Need a Poteniometer value soldered on board

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  • #1
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I am not really a circuits guru, but I am trying to find out the value of a potentiometer on a signal conditioning circuit board that consists of a Wheatstone bridge and an amplifier.

I have attached the circuit diagram and an image of the board.

I need to know the exact value of the potentiometer (R3) that determines the gain of the amplifier. It is the blue box in the upper right of the board image.

The circuit takes a strain gauge as the input of the board, so it is a variable resistance, and the output goes to an oscilloscope.

I am not sure how to measure, where to measure, simulate anything like that to figure out that potentiometer value and I dont have to means to solder/reattach the pot itself. I know technically the pot has to be removed to measure its value.

Any quick and easy suggestions

I appreciate it.
 

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  • #2
turbo
Gold Member
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I am not really a circuits guru, but I am trying to find out the value of a potentiometer on a signal conditioning circuit board that consists of a Wheatstone bridge and an amplifier.

I have attached the circuit diagram and an image of the board.

I need to know the exact value of the potentiometer (R3) that determines the gain of the amplifier. It is the blue box in the upper right of the board image.

The circuit takes a strain gauge as the input of the board, so it is a variable resistance, and the output goes to an oscilloscope.

I am not sure how to measure, where to measure, simulate anything like that to figure out that potentiometer value and I dont have to means to solder/reattach the pot itself. I know technically the pot has to be removed to measure its value.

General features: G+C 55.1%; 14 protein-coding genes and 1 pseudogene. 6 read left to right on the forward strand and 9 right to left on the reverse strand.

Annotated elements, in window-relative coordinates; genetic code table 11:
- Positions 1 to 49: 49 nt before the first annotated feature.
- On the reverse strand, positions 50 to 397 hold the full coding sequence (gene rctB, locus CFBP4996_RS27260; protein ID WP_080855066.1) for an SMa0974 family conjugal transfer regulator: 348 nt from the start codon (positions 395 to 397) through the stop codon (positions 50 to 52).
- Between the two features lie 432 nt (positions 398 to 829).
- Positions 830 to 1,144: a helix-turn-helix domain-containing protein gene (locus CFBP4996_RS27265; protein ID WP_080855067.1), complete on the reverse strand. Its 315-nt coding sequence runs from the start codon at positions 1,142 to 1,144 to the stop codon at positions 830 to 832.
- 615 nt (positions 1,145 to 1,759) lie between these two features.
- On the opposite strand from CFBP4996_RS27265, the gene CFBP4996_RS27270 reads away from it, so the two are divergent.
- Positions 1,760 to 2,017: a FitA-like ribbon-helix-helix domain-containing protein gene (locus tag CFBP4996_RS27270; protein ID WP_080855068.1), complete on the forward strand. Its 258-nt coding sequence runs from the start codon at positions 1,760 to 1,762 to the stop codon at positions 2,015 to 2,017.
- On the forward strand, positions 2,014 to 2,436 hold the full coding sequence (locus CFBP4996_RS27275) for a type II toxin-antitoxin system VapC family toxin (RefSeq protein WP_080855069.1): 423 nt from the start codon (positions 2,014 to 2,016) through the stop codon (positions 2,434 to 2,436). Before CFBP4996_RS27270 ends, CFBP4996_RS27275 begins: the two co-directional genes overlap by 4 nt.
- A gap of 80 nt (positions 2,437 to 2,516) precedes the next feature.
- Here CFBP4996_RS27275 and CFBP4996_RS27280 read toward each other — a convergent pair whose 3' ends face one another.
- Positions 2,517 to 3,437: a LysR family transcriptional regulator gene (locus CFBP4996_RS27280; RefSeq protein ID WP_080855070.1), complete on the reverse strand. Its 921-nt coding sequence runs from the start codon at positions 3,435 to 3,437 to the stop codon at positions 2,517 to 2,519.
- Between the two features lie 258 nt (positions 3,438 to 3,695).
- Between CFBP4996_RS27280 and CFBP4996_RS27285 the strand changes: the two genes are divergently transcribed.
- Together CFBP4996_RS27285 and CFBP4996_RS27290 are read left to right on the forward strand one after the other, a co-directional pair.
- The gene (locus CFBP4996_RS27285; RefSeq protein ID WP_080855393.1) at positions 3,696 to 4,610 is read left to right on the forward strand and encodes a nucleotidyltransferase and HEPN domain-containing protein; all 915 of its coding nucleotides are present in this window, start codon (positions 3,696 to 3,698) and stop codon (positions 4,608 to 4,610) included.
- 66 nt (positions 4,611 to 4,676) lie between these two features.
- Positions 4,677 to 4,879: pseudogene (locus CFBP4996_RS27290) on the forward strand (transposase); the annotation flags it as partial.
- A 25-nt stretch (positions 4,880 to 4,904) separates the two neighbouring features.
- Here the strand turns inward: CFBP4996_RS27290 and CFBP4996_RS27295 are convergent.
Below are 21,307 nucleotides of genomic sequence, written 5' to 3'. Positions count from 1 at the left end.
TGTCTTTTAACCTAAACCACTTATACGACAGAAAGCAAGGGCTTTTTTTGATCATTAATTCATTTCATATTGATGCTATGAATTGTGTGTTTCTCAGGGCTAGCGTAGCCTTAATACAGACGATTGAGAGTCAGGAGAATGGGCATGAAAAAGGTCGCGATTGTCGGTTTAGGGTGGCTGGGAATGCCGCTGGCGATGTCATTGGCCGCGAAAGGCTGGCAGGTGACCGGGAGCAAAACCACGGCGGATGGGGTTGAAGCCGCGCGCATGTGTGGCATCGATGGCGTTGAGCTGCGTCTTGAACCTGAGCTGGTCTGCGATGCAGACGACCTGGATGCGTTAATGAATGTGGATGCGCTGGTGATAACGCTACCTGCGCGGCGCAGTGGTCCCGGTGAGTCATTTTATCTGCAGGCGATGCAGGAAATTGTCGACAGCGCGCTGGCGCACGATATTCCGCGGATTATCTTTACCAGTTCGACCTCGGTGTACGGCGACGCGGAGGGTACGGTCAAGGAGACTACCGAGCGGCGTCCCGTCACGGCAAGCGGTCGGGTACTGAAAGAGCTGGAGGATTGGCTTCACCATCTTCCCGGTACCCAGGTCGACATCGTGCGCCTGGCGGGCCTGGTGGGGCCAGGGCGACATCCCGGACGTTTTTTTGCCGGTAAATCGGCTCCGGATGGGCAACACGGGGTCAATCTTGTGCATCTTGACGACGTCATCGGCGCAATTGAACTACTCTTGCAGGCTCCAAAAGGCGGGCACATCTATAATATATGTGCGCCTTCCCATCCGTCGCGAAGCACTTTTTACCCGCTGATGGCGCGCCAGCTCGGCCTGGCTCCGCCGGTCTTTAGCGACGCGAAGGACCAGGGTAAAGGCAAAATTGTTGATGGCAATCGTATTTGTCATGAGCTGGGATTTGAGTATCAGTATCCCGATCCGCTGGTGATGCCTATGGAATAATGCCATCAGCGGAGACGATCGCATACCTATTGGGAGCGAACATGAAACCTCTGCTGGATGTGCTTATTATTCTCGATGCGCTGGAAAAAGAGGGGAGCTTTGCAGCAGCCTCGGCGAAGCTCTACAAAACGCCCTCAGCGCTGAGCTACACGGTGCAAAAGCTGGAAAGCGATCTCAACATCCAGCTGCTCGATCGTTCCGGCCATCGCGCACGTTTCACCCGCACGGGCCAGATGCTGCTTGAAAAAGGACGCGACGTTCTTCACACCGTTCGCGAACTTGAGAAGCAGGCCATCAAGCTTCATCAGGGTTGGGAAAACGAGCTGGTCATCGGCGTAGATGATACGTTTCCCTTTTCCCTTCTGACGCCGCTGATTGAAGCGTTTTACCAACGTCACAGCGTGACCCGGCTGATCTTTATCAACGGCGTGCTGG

Any quick and easy suggestions

I appreciate it.
The pot is R3 with a max resistance of 50 ohms. If you need to know its present setting, you can de-solder one leg of the pot - (lead 3 or lead 12 to the IC) and measure the resistance across the legs. I don't know of another way to reliably determine the present resistance of that pot. Since it is a pot and not a fixed-value resistor, I assume that it has to be variable to allow calibration of the equipment.
 
  • #3
dlgoff
Science Advisor
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You could estimate if you don't want to desolder it. It is probably a 3/4 turn pot. So mark where it is currently set then rotate the setter to estimate what percent of this 3/4 turn it's adjusted to. Then calculate how much resistance this would represent. Now move it back to the original setting.
 
  • #4
AlephZero
Science Advisor
Homework Helper
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Look at the data sheet of the op amp it is connected to. http://focus.ti.com/lit/ds/symlink/ina163.pdf page 6

I can't see any obvious reason why you shouldn't just measure it in circuit (with the circuit powered off, of course).
 

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